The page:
February 27, 2017
by Matt Shears
Brooklyn Arts Press, 2016
by Brennan Burnside
The poet Naomi Shihab Nye in an interview said that “words can give you something back if you trust them, and if you know that you're not trying to proclaim things all the time, but you're trying to discover things.” Words take control of a poet, words lead. This idea troubled me as I read Matt Shears’ Dear Everyone, a sprawling prosaic poem that comes so crushingly close to elevating a violent ambivalence and disappearing into nonsensicalness. The collection reads like a deceptive cadence though. Reading his work is like listening to Bach’s Passacaglia and Fugue in C minor: every ending only leads to a further suspension. Shears accomplishes this through the repetition of stock phrases, more in the tone of advertising slogans than verses, that appear truth statements at the beginning but near the end of the collection take on a mocking tone, a non sequitur appeal in their seemingly rote repetition. The collection is broken up into four sections – “Emergency Procedures,” “Total Quality Management, Or Essentialism,” “Descriptive Analytics, Or The Highway Of The Past” and “Coda: The New You” – that read more like a training manual and differ very little stylistically from each other. The dryness and sameness of the tone is their shared conceit.
The book, although broken up into sections, has no sense of rest or pause. No sense of beginning or end. Shears often uses enjambment to refuse natural breathing space. The end of his sections have no punctuation and unfinished phrases may lead the reader to think there is a cyclical nature to the work. Not so. The responsibility is given to the reader to engage the poesis and slow it down to a natural speed. What is a natural speed? For me, it was pausing on individual phrases to examine the reemergence of leitmotifs in different forms (Dear Everyone rests on these thematic ideas as nodes to establish or continue rhythm). Recurring images that Shears approaches are the notions of “whiteness,” “capitalism,” the “police dream” pursuit of docility to and abuse of power as well as the production of interiority that would otherwise be the only bastion against such psychic threats. There is a modernist sense to his presentation, much in the vein of T.S. Eliot’s refusal to spoon-feed poetic imagery to the masses. Shears places ideas that are passed by like a billboard advertisement to a passengers of a speeding subway train.
On the surface these ideas are given no more credence than anything else in the nearly 200-page poem’s media-saturated landscape. This is a reorientation of Nye’s notion that poetry must be trusted in because it will lead the reader somewhere. Shears work shifts the focus of Nye’s quote (which, it really should be said, is far more true of her or William Stafford’s work, for example, than Shears’ experiment) and challenges the reader to slow poetry down and interrogate it. His lines are arranged in a form that disrupts their ability to move. Just before meaning or essence seems to prepared to emerge, it crushes itself into submission or pushes itself into silence by its very form.; kaons requiring the reader to step away from the text, create space for ideas and consider them. For example, “Connections are essential” is a phrase Shears uses that can’t fulfill its own mission, misses the gesture for sake of a gesture. “Connections” becomes another theme for Shears work, themes that rest on hypocrisy as a foundation to existence. It’s obvious they’re not true but you are encouraged to move forward and just accept them. Connections for connections sake is a meaningless, rootless idea. One who lives by the poem without considering whether it should (or was meant to be) read against itself risks leaving the verse with a sense of anomie. A discrediting of individuality under the false auspices of the embrace (but really, dismissal) of the individual. The enjambment and unfinished lines that lead to nowhere could leave the reader with a space where things have been allowed to remain rootless while an unspoken center remains: whiteness, capitalism, etc. Exterior things (celebrity and material culture) create interiority and only reveal how it wants to be responded to.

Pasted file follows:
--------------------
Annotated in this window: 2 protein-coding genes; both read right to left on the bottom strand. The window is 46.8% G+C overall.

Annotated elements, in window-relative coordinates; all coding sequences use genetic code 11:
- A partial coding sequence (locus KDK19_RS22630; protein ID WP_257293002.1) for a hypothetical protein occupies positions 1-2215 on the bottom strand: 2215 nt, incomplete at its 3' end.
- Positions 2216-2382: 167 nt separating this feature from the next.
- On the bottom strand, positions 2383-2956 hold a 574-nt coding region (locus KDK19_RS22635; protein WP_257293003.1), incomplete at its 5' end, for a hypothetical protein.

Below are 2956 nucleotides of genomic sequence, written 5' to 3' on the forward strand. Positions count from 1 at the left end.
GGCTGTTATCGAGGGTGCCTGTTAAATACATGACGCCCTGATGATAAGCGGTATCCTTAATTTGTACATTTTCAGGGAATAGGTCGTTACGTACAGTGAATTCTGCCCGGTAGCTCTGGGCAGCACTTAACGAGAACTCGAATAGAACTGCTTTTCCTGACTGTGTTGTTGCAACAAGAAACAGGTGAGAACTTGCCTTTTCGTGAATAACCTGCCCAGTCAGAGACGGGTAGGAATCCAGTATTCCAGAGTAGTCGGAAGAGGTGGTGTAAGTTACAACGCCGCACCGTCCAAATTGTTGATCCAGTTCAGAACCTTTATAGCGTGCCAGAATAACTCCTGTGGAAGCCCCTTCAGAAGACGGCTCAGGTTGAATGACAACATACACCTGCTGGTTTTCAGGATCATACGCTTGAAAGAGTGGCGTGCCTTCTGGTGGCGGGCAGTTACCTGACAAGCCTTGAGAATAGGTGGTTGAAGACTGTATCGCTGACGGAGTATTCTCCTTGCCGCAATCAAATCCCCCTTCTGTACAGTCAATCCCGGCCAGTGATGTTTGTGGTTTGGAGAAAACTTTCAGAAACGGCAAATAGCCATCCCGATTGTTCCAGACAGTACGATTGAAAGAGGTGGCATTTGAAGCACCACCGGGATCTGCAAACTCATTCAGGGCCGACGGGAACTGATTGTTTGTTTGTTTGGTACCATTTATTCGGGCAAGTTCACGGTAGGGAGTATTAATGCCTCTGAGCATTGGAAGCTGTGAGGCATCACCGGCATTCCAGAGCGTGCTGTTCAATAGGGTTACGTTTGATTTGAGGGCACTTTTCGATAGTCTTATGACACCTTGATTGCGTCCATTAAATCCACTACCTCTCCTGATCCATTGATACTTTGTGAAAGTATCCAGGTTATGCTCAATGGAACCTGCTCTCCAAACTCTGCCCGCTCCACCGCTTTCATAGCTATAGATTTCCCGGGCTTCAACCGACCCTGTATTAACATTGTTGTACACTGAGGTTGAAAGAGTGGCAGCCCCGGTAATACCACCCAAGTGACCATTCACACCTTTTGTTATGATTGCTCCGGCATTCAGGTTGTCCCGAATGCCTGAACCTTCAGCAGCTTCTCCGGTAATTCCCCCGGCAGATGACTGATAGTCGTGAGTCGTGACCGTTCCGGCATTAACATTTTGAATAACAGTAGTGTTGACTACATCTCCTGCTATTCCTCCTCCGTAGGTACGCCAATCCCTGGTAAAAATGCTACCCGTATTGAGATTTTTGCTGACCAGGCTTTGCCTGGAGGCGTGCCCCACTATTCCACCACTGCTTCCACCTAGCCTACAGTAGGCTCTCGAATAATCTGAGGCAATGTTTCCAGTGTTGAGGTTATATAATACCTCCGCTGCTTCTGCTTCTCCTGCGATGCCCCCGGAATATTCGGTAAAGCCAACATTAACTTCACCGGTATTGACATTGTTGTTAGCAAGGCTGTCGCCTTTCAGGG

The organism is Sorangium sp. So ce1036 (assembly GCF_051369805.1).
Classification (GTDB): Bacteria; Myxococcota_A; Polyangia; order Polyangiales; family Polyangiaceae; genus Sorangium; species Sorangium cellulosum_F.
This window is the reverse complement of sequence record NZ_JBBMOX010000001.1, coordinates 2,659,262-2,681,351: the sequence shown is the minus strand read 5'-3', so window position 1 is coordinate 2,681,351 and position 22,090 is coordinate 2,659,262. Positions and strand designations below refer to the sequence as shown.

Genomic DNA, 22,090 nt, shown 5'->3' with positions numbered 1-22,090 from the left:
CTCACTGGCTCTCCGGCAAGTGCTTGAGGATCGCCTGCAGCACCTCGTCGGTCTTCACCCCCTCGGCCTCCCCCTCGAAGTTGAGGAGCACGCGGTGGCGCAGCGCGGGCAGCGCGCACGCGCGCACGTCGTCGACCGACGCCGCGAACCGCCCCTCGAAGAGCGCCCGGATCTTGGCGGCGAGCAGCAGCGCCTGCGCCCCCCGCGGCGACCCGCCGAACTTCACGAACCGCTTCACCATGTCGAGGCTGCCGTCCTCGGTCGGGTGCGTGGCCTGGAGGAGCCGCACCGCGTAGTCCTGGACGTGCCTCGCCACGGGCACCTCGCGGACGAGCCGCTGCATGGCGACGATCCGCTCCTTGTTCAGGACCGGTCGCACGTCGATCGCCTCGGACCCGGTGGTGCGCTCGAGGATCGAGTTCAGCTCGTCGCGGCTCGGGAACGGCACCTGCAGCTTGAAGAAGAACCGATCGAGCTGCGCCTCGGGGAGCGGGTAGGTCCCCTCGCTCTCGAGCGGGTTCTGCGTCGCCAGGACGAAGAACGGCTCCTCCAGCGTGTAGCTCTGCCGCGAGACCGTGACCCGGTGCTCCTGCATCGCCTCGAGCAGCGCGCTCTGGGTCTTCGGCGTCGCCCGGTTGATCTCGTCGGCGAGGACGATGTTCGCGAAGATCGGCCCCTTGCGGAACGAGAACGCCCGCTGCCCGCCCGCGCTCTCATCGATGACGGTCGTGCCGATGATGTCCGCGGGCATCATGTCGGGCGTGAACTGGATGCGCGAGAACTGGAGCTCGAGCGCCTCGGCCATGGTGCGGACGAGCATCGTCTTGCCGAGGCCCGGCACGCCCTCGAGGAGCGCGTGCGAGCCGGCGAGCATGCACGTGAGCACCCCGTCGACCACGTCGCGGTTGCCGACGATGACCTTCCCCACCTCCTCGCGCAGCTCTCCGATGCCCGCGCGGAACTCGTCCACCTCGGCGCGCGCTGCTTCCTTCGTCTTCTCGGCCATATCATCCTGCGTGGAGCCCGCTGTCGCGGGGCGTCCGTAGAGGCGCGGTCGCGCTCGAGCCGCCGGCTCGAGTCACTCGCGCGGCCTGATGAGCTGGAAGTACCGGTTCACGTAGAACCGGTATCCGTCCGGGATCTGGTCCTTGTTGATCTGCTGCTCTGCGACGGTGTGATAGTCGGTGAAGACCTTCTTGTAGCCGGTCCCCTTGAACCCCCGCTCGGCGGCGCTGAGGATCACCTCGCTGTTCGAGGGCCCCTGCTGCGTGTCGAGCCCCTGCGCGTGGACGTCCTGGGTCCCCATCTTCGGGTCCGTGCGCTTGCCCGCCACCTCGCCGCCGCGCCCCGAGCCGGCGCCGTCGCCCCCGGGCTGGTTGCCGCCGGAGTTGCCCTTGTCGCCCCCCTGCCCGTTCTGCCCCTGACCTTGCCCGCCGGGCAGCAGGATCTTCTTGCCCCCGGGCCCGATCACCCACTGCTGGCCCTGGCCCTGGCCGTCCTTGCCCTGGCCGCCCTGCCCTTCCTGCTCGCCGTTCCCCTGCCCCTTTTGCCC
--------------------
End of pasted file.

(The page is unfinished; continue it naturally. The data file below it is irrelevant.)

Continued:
Does Shears offer an out or is his landscape an inescapable Spinozan purgatory where all objects are reified into internally infinitesimal nonliving things? There seems to be. Shears leaves gaps in the poem’s thrust. The verse is sometimes nervous about itself in self-affirmative statements that seem to carry the essential tenuous essence of language and truth statements. In short beats it opens up. For example, “becoming white” is similar to a Deleuzean notion of escape except it is not escape into freedom but imprisonment, stasis: “Consider monopolies, cartels, business as/ unusual. Yes, they have now become white,/ stuck in a photo album somewhere,/ or the facility.” Further down the page, the poem admits that perhaps human beings are the predicate of an entirely different subject, “The vagus nerve soothes cargo, trucks/ in troubles. You pass yourself around./ Your life is a soundbyte culture”. The next line contradicts this by leading into a fog of rootlessness: unfinished phrases that permeate the work and resist full expression. Yet, the hint was left. Shears reveals how the verses could be read against themselves. What is or could be is what is meant to be resisted. The species of Shears poetics is one meant to be dismantled and discerned. If anything, this is a collection about deletions, a Zen-like exercise eliminating ego to reform perception, clarify existence. The reader, to borrow a term from philosophers Hebert Dreyfus and Sean Dorrance Kelly, is a “craftsman” and its task “is not to generate the meaning, but rather to cultivate in [it]self the skill for discerning the meanings that are already there.” However difficult the landscape’s structure attempts to obfuscate them.